27 Mar 2014
Water polo is known for its violent streak. Dirty tactics. Cheap tricks. A kick here, a scratch there — maybe even the occasional punch.
Before games, officials do the rounds to make sure players have filed their nails. But despite these efforts, it’s simply not water polo unless a couple of players leave with a bruise or five, a tattered swimsuit or a broken limb.
These are often the only trophies they take home.
With such a wealth of grievances to choose from, you’d think Australian Olympian Nicola ‘Ziggy’ Zagame wouldn’t have a problem answering the question, ‘what do you like least about your sport?’
‘You’ll probably think this is really lame …’ she says after a pause. ‘Sometimes the pools have really bad chlorine, and because we don’t wear goggles your eyes can get really irritated.’
The confession reduces Zagame to giggles. But what of the broken noses or the bruises, I ask in exasperation?
Zagame, like others before her, has learnt to love them.
There’s no other choice.
A new voice
In many ways, Zagame is Gen-Y to a tee. The 23-year-old from Cronulla oozes confidence and sports an unceasing optimism about the future.
‘We can definitely win gold in 2016,’ she says with a smile, not unlike the cereal-box grin that made Samantha Riley Australia’s golden girl in the 1990s. When Zagame speaks it’s mostly at breakneck speed — her words spill past me like a wave — and it’s tough not to be swept up by her enthusiasm.
But unlike the Gen-Ys of Channel 10’s The Shire — who gave her hometown such a bad rap — Zagame displays none of the excess that is pinned (usually unfairly) on her generation. There’s no hint of pretence, and her inexperience in the media realm gives her answers a freshness that is exciting.
This is a voice Australia hasn’t heard from — and probably should.
To date, Zagame — like all of her Aussie Stingers team-mates — is largely unknown to the Australian public. This is in spite of her boasting an Olympic bronze medal, world championship silver medal and a reputation as one of the finest pure athletes on the national team.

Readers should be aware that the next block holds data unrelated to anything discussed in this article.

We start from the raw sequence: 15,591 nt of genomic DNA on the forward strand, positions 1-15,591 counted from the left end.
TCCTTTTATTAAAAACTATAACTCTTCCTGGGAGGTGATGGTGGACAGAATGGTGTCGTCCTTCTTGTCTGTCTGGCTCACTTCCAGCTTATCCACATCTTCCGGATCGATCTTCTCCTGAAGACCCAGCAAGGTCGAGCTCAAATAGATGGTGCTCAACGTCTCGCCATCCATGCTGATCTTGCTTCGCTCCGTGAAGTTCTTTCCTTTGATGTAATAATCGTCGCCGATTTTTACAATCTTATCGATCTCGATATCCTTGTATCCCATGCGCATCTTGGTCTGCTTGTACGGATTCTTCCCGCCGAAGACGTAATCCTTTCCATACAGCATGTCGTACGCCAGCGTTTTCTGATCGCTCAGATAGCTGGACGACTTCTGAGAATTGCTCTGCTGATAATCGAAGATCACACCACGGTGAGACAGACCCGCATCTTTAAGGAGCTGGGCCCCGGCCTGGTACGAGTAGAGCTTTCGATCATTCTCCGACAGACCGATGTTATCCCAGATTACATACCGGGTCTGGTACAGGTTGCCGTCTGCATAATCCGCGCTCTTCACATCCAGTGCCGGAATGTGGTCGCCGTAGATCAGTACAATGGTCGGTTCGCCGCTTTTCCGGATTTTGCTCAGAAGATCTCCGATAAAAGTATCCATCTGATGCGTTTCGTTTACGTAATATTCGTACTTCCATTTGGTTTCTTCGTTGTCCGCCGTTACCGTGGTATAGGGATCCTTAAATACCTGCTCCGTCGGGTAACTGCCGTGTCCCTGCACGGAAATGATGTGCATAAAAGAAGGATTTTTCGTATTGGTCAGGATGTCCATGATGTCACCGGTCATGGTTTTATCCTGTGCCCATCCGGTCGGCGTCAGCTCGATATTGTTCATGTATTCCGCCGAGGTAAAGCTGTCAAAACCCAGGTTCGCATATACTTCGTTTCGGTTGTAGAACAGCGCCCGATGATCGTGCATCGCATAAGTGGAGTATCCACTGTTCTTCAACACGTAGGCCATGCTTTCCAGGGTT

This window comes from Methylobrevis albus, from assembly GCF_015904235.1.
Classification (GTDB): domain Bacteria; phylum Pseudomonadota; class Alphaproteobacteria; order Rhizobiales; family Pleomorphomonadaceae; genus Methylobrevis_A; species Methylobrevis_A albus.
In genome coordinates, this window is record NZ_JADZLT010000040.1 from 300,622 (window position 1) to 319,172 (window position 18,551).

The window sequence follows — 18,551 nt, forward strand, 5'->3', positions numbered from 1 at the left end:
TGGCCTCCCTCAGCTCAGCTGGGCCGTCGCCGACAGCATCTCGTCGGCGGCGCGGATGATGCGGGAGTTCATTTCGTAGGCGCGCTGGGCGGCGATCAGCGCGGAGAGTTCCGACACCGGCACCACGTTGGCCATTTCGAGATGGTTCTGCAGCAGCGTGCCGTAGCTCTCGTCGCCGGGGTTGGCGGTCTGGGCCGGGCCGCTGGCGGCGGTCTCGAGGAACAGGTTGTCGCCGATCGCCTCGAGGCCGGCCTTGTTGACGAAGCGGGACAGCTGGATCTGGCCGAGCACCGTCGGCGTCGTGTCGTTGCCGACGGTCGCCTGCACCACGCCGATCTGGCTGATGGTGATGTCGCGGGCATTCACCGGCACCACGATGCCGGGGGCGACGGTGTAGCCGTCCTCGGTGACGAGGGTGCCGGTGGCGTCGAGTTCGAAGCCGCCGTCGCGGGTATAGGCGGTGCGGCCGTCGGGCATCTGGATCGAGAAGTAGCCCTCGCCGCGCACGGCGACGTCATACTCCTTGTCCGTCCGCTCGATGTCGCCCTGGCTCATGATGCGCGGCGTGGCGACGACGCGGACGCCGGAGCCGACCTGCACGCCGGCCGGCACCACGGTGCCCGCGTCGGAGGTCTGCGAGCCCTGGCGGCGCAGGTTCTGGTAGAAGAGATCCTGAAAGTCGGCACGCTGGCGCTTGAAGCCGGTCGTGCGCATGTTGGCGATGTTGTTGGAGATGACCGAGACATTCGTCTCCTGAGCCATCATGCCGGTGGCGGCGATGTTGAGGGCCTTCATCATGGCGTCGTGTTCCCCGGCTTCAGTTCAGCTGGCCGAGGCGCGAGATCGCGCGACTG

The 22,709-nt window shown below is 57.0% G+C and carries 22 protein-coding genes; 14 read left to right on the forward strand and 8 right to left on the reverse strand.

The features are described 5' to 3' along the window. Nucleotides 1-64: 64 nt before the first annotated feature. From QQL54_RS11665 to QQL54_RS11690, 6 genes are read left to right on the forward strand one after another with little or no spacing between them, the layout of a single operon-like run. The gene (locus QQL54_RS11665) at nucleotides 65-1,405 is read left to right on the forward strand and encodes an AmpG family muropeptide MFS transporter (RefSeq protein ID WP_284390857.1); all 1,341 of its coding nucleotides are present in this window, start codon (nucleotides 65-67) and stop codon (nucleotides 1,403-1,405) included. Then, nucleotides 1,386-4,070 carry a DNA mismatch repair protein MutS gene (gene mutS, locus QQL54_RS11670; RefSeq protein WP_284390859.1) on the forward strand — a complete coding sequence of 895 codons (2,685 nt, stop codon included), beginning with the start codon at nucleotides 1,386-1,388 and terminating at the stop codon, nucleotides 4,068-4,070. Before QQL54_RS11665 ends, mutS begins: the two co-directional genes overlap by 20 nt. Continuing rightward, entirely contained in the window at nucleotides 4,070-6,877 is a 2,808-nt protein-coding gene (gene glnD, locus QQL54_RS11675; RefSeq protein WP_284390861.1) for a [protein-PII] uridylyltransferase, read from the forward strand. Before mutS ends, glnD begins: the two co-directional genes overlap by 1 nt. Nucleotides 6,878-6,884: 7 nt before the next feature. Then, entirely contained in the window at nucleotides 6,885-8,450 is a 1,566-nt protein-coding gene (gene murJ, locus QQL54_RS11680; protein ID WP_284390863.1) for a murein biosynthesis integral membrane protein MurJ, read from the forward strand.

A lack of appreciation does, however, affect water polo as a whole. It’s one of the toughest Olympic sports — an odd hybrid of basketball and football played in six metre-deep water — and the level of talent it demands of those brave enough to play is immense.
This makes water polo’s relatively low profile rather baffling. And it’s toughest on the women’s team. The sport’s most famous game was, of course, the ‘Blood in the Water’ match — an all-male affair between the Soviet Union and Hungary at the Melbourne Olympic Games.
It’s a situation Zagame is aware of. ‘Off the top of my head, the sporting personalities I think of are male — which is ridiculous! There are so many female athletes achieving such great things. But that’s how we’re conditioned to think. It’s all to do with the media,’ she says with a sigh.
Zagame wasn’t supposed to be a water polo player. When she was growing up, she participated in surf lifesaving at her local club and dreamed of tackling the Nutri-Grain Ironwoman challenge. It was only when a friend coaxed her to a game in her early teens that Zagame discovered water polo.
And, true to the sport’s form, it was like a knock to the head.
‘I loved it! It was so different to swim training, which I find really boring. It’s good to get some balls in there and shoot some goals — and it’s great to be part of a team. Training is always fun.’
By the age of 18, Zagame was in the national team. She quickly found herself promoted to the position of centre back, the main defender who is tasked with marking the centre forward. It’s a tough gig — particularly as the centre forward is, according to Zagame, ‘pretty much the strongest, most dangerous person on the team’ — and one she juggled while studying to become a radiographer.
To date, Zagame’s greatest achievement remains the Olympic bronze her team won in 2012, though last year’s silver at the world champs comes close. ‘I’d still put the Olympics before it,’ she admits. ‘[In London] to lose in the semi-final and be able to bounce back and win the bronze meant we ended on a high. It was an amazing time. And we were so close to gold!’
Of course, Zagame’s London exploits were helped by her being in the best shape of her career — which is a far cry from her current predicament.
In December Zagame underwent shoulder surgery to correct an injury she’s been carrying since 2012. It’s one that has reduced her to a frustrated bystander. ‘The National League season has started and it’s so hard not being there and competing,’ she says as the conversation reaches a rare low point.
‘I still train each morning out at Homebush, but all I can do is leg work because I can’t use my arms. It can be a bit punishing on the motivation. You kind of feel you’re not really in it …’ Zagame pauses, and it’s as if she’s replaying one of those sessions in her head.
‘But yeah, up and down,’ she adds with a laugh, quickly returning to form.
It is Zagame’s positive outlook that makes her — and those around her — confident she’ll be ready to return to competition in August when her rehabilitation is complete. From there, it will be all about negotiating her way through the tough selection process for the Olympic team — one she is already talking up.
‘The team is ready to step up. We’re all focused and there’s a fantastic group of girls coming up. We’ve got everything we need. It’s just a matter of putting in the hard work.’
Hard work, and no doubt a few bruises along the way.